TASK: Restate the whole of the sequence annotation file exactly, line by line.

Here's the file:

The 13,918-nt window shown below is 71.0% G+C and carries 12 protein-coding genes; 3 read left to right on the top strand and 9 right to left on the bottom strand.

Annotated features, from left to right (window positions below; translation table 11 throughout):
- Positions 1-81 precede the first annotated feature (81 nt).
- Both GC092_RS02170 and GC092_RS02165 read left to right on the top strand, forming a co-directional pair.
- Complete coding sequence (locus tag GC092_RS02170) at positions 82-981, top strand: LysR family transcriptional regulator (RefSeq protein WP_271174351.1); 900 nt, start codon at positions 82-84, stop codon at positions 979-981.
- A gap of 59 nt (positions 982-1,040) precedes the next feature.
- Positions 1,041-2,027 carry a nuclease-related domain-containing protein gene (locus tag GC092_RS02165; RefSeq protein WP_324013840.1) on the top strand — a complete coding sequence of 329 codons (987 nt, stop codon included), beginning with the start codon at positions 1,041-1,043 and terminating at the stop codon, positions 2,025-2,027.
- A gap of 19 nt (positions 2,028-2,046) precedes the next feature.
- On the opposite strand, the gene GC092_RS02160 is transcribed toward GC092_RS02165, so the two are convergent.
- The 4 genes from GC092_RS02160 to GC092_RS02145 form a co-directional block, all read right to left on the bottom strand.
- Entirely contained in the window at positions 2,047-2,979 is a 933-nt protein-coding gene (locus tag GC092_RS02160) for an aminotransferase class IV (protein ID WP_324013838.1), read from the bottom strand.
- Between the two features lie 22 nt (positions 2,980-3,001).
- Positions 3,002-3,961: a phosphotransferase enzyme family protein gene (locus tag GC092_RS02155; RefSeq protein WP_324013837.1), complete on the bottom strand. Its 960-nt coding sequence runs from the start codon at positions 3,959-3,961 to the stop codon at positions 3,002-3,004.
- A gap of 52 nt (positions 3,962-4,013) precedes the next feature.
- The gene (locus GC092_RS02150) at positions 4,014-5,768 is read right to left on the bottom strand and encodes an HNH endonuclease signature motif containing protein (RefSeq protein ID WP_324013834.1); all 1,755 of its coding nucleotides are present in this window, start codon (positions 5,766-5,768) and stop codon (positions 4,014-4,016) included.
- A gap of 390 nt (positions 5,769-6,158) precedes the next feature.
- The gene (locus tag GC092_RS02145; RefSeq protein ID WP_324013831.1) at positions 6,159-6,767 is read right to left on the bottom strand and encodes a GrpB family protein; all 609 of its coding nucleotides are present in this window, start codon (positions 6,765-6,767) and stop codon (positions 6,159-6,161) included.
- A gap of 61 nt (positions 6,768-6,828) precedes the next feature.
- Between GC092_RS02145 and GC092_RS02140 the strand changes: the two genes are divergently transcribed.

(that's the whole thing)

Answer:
The 13,918-nt window shown below is 71.0% G+C and carries 12 protein-coding genes; 3 read left to right on the top strand and 9 right to left on the bottom strand.

Annotated features, from left to right (window positions below; translation table 11 throughout):
- Positions 1-81 precede the first annotated feature (81 nt).
- Both GC092_RS02170 and GC092_RS02165 read left to right on the top strand, forming a co-directional pair.
- Complete coding sequence (locus tag GC092_RS02170) at positions 82-981, top strand: LysR family transcriptional regulator (RefSeq protein WP_271174351.1); 900 nt, start codon at positions 82-84, stop codon at positions 979-981.
- A gap of 59 nt (positions 982-1,040) precedes the next feature.
- Positions 1,041-2,027 carry a nuclease-related domain-containing protein gene (locus tag GC092_RS02165; RefSeq protein WP_324013840.1) on the top strand — a complete coding sequence of 329 codons (987 nt, stop codon included), beginning with the start codon at positions 1,041-1,043 and terminating at the stop codon, positions 2,025-2,027.
- A gap of 19 nt (positions 2,028-2,046) precedes the next feature.
- On the opposite strand, the gene GC092_RS02160 is transcribed toward GC092_RS02165, so the two are convergent.
- The 4 genes from GC092_RS02160 to GC092_RS02145 form a co-directional block, all read right to left on the bottom strand.
- Entirely contained in the window at positions 2,047-2,979 is a 933-nt protein-coding gene (locus tag GC092_RS02160) for an aminotransferase class IV (protein ID WP_324013838.1), read from the bottom strand.
- Between the two features lie 22 nt (positions 2,980-3,001).
- Positions 3,002-3,961: a phosphotransferase enzyme family protein gene (locus tag GC092_RS02155; RefSeq protein WP_324013837.1), complete on the bottom strand. Its 960-nt coding sequence runs from the start codon at positions 3,959-3,961 to the stop codon at positions 3,002-3,004.
- A gap of 52 nt (positions 3,962-4,013) precedes the next feature.
- The gene (locus GC092_RS02150) at positions 4,014-5,768 is read right to left on the bottom strand and encodes an HNH endonuclease signature motif containing protein (RefSeq protein ID WP_324013834.1); all 1,755 of its coding nucleotides are present in this window, start codon (positions 5,766-5,768) and stop codon (positions 4,014-4,016) included.
- A gap of 390 nt (positions 5,769-6,158) precedes the next feature.
- The gene (locus tag GC092_RS02145; RefSeq protein ID WP_324013831.1) at positions 6,159-6,767 is read right to left on the bottom strand and encodes a GrpB family protein; all 609 of its coding nucleotides are present in this window, start codon (positions 6,765-6,767) and stop codon (positions 6,159-6,161) included.
- A gap of 61 nt (positions 6,768-6,828) precedes the next feature.
- Between GC092_RS02145 and GC092_RS02140 the strand changes: the two genes are divergently transcribed.